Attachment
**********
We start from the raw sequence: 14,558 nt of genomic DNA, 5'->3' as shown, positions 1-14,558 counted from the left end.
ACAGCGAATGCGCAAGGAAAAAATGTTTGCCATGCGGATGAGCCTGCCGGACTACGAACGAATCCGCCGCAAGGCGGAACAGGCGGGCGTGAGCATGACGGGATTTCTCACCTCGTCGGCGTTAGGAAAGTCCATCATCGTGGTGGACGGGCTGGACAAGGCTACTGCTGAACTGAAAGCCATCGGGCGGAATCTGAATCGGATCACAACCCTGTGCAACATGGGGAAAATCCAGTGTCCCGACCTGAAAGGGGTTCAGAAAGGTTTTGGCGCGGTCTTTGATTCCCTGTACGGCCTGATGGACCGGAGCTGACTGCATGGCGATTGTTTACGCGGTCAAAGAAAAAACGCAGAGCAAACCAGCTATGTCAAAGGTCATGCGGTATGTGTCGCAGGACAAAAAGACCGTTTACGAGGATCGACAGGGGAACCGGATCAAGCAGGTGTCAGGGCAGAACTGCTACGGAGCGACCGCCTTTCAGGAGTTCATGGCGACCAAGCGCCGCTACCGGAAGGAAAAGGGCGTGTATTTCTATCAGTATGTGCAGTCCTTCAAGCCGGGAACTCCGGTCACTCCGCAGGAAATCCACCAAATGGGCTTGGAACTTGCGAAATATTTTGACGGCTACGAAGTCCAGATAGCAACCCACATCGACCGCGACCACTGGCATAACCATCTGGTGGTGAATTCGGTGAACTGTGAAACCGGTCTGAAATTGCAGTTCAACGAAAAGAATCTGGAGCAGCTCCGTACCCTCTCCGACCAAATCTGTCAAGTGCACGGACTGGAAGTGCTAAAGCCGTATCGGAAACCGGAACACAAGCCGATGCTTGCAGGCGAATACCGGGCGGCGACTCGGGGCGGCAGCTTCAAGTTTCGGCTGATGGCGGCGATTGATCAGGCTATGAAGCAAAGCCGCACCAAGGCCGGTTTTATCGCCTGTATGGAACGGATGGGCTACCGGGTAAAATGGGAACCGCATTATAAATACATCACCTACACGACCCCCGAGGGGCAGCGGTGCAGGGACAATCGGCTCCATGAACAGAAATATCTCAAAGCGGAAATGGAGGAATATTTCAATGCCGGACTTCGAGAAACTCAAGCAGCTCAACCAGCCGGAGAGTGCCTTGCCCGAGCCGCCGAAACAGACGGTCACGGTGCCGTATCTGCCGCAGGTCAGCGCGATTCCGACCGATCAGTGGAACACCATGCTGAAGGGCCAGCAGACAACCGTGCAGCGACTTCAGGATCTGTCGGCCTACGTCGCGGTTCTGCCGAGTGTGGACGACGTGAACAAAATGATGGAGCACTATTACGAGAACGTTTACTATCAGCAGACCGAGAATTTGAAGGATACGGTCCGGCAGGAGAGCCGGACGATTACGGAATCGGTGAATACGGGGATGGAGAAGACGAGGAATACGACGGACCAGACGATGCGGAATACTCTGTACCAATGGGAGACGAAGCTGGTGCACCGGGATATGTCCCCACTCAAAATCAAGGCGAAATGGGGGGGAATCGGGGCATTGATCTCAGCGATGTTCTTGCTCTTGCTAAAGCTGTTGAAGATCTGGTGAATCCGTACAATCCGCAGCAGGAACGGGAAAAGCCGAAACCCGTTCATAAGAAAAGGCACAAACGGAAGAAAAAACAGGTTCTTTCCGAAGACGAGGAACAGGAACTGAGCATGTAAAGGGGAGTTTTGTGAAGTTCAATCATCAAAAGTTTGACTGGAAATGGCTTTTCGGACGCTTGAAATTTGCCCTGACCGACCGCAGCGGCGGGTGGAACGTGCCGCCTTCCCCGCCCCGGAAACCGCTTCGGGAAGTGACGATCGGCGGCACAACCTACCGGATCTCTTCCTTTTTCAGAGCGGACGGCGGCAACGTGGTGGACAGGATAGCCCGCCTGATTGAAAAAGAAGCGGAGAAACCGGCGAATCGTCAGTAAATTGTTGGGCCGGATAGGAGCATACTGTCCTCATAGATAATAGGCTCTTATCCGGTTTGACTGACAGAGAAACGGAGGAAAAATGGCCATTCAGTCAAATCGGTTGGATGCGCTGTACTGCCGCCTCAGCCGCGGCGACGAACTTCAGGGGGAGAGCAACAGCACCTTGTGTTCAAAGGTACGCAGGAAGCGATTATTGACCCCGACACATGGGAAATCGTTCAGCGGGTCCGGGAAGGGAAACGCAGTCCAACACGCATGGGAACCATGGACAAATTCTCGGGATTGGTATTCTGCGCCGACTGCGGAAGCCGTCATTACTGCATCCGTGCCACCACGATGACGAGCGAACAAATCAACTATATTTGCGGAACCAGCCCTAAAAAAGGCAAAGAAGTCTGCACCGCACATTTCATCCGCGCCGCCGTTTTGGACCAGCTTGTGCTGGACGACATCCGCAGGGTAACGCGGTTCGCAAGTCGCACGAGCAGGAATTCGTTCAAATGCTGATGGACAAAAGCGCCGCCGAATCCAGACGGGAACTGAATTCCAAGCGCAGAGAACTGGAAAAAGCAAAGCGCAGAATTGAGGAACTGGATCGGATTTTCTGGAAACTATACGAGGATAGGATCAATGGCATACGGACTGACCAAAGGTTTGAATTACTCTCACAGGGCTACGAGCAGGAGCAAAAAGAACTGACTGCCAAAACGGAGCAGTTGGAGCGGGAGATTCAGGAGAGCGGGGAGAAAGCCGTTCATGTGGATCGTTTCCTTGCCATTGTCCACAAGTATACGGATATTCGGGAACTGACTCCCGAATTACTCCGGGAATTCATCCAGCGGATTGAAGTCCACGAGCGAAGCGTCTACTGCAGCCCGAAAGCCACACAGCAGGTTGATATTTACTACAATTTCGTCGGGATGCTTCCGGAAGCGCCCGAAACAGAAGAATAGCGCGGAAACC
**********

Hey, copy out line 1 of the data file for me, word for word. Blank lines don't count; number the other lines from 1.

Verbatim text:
We start from the raw sequence: 14,558 nt of genomic DNA, 5'->3' as shown, positions 1-14,558 counted from the left end.